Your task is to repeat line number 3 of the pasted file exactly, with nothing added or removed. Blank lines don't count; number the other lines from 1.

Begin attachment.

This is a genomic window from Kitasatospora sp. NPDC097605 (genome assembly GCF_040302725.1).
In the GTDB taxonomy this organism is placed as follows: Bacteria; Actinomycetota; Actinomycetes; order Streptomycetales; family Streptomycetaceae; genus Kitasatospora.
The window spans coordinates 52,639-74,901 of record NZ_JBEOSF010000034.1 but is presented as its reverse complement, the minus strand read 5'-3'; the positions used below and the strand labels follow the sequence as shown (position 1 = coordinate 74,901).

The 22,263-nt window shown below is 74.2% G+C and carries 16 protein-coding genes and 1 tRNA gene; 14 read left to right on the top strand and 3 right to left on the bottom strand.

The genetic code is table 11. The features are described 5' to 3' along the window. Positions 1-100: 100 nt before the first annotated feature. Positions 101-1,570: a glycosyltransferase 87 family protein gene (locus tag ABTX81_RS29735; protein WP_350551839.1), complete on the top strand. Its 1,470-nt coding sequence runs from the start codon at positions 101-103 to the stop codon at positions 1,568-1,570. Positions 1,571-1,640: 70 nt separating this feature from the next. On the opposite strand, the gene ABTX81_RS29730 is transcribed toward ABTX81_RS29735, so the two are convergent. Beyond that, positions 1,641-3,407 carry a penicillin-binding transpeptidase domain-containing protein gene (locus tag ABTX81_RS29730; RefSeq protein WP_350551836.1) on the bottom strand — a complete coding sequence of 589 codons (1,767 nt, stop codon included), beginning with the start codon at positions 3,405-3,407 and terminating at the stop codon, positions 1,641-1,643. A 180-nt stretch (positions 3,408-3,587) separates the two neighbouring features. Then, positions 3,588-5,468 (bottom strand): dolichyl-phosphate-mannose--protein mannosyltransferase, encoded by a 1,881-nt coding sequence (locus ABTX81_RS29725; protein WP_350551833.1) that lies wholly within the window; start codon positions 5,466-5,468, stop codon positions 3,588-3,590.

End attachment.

The window spans coordinates 52,639-74,901 of record NZ_JBEOSF010000034.1 but is presented as its reverse complement, the minus strand read 5'-3'; the positions used below and the strand labels follow the sequence as shown (position 1 = coordinate 74,901).